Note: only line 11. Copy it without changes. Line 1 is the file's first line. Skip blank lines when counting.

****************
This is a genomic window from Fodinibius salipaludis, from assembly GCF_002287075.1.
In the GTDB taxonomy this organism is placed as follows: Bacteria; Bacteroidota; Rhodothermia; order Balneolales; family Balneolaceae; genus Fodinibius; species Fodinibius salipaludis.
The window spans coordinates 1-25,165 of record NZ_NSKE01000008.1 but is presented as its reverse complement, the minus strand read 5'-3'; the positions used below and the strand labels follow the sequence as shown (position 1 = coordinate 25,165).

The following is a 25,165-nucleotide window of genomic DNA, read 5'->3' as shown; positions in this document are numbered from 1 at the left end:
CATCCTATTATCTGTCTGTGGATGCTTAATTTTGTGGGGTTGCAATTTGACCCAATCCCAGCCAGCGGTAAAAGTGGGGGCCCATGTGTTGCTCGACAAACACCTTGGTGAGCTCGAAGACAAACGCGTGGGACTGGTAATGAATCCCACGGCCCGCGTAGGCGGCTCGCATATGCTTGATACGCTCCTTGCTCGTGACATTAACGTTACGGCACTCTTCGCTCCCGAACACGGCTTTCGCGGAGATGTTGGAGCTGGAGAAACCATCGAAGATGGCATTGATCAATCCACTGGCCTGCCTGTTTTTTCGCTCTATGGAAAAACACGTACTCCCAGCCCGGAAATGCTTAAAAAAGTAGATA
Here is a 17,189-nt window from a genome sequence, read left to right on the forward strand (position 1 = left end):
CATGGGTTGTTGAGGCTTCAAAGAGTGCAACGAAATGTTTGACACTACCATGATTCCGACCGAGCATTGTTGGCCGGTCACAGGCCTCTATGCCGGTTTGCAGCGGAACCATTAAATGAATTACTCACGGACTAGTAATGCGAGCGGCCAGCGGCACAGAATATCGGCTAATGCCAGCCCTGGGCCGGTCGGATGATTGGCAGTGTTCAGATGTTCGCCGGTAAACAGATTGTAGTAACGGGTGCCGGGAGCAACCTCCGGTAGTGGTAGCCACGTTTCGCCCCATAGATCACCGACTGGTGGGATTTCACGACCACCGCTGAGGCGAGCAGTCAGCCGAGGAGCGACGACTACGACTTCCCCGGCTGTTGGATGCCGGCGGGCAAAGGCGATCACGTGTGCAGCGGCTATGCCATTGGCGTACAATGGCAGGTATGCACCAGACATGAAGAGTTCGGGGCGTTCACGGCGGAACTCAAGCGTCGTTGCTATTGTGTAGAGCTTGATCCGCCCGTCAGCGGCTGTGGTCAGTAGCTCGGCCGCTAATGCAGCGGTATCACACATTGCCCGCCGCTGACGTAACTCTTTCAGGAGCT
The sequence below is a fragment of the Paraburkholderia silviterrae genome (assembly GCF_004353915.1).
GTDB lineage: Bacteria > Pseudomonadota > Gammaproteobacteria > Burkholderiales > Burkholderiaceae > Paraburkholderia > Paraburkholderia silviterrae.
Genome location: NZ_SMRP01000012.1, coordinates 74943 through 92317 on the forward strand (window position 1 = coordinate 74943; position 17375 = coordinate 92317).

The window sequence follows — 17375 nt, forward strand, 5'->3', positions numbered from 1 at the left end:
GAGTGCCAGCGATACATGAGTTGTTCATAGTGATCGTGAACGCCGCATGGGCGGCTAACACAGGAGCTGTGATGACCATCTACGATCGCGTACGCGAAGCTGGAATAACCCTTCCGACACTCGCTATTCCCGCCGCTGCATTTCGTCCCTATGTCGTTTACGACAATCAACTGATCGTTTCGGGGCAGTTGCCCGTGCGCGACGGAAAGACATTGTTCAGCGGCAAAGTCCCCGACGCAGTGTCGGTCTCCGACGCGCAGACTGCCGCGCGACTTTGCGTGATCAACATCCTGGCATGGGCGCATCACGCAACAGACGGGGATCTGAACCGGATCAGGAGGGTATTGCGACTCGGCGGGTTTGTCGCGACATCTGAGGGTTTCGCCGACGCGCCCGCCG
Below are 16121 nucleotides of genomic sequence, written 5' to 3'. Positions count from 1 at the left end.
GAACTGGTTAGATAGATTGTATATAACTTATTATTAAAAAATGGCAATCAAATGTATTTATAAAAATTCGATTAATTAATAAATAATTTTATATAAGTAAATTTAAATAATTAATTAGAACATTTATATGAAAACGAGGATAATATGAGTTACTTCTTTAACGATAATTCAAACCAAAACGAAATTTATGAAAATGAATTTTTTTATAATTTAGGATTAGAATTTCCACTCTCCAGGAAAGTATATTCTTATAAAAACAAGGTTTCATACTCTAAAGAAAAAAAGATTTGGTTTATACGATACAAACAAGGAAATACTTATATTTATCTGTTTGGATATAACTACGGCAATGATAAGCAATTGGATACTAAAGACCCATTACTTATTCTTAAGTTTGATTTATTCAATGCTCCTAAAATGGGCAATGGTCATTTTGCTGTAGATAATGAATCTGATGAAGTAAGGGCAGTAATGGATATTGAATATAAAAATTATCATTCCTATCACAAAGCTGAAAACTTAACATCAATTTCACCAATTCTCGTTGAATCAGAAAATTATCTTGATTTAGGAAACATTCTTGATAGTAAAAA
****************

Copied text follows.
The window sequence follows — 17375 nt, forward strand, 5'->3', positions numbered from 1 at the left end: